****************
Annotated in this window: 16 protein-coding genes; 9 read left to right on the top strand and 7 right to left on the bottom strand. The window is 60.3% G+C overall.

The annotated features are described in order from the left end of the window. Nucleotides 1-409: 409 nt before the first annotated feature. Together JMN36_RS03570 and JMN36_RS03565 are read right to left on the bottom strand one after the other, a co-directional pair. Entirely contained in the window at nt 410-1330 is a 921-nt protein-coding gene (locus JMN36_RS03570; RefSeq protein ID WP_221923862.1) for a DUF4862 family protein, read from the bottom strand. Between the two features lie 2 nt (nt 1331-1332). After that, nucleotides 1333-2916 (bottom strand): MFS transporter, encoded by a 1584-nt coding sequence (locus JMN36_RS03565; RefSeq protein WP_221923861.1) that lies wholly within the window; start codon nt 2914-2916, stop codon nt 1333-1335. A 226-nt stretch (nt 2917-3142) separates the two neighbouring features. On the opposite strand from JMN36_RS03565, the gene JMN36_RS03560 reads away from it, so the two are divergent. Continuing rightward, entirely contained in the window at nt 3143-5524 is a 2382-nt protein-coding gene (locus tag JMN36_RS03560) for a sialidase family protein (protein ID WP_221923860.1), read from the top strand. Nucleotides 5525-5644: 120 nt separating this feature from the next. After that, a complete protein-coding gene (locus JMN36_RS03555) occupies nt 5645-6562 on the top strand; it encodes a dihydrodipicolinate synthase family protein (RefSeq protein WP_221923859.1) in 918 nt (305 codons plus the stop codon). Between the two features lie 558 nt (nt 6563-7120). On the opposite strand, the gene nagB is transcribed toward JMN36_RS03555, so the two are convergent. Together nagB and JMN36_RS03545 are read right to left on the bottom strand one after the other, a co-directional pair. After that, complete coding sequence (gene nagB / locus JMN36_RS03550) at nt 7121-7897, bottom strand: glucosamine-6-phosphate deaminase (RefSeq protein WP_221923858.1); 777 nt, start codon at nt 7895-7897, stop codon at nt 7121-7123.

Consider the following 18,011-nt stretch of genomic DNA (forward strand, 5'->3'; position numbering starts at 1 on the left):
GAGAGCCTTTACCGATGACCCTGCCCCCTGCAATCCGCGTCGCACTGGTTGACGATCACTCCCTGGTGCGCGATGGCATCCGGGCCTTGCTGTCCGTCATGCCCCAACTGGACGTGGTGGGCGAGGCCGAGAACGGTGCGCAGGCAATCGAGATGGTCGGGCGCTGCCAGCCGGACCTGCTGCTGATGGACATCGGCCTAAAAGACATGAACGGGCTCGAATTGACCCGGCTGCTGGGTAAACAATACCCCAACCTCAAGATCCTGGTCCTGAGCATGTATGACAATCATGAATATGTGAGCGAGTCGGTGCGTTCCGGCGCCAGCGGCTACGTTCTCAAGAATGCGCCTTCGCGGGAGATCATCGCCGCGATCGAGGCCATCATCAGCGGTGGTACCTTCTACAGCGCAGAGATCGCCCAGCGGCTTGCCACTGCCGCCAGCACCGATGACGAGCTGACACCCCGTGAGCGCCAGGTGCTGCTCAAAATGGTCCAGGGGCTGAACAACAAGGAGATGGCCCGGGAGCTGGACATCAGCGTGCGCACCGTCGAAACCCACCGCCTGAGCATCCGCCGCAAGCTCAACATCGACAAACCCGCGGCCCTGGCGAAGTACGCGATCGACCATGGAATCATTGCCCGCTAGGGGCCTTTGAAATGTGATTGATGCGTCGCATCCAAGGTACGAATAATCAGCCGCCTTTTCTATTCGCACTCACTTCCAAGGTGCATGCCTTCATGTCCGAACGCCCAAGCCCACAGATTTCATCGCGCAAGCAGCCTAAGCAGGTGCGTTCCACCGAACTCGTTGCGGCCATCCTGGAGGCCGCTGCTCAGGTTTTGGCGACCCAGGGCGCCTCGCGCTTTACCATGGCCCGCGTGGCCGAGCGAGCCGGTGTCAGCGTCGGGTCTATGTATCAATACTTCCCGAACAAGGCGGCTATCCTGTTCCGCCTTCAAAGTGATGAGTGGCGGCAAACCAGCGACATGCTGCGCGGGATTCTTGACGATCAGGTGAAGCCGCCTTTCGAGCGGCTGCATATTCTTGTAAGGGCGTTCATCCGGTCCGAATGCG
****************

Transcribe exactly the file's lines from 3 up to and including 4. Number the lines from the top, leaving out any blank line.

Consider the following 18,011-nt stretch of genomic DNA (forward strand, 5'->3'; position numbering starts at 1 on the left):
GAGAGCCTTTACCGATGACCCTGCCCCCTGCAATCCGCGTCGCACTGGTTGACGATCACTCCCTGGTGCGCGATGGCATCCGGGCCTTGCTGTCCGTCATGCCCCAACTGGACGTGGTGGGCGAGGCCGAGAACGGTGCGCAGGCAATCGAGATGGTCGGGCGCTGCCAGCCGGACCTGCTGCTGATGGACATCGGCCTAAAAGACATGAACGGGCTCGAATTGACCCGGCTGCTGGGTAAACAATACCCCAACCTCAAGATCCTGGTCCTGAGCATGTATGACAATCATGAATATGTGAGCGAGTCGGTGCGTTCCGGCGCCAGCGGCTACGTTCTCAAGAATGCGCCTTCGCGGGAGATCATCGCCGCGATCGAGGCCATCATCAGCGGTGGTACCTTCTACAGCGCAGAGATCGCCCAGCGGCTTGCCACTGCCGCCAGCACCGATGACGAGCTGACACCCCGTGAGCGCCAGGTGCTGCTCAAAATGGTCCAGGGGCTGAACAACAAGGAGATGGCCCGGGAGCTGGACATCAGCGTGCGCACCGTCGAAACCCACCGCCTGAGCATCCGCCGCAAGCTCAACATCGACAAACCCGCGGCCCTGGCGAAGTACGCGATCGACCATGGAATCATTGCCCGCTAGGGGCCTTTGAAATGTGATTGATGCGTCGCATCCAAGGTACGAATAATCAGCCGCCTTTTCTATTCGCACTCACTTCCAAGGTGCATGCCTTCATGTCCGAACGCCCAAGCCCACAGATTTCATCGCGCAAGCAGCCTAAGCAGGTGCGTTCCACCGAACTCGTTGCGGCCATCCTGGAGGCCGCTGCTCAGGTTTTGGCGACCCAGGGCGCCTCGCGCTTTACCATGGCCCGCGTGGCCGAGCGAGCCGGTGTCAGCGTCGGGTCTATGTATCAATACTTCCCGAACAAGGCGGCTATCCTGTTCCGCCTTCAAAGTGATGAGTGGCGGCAAACCAGCGACATGCTGCGCGGGATTCTTGACGATCAGGTGAAGCCGCCTTTCGAGCGGCTGCATATTCTTGTAAGGGCGTTCATCCGGTCCGAATGCG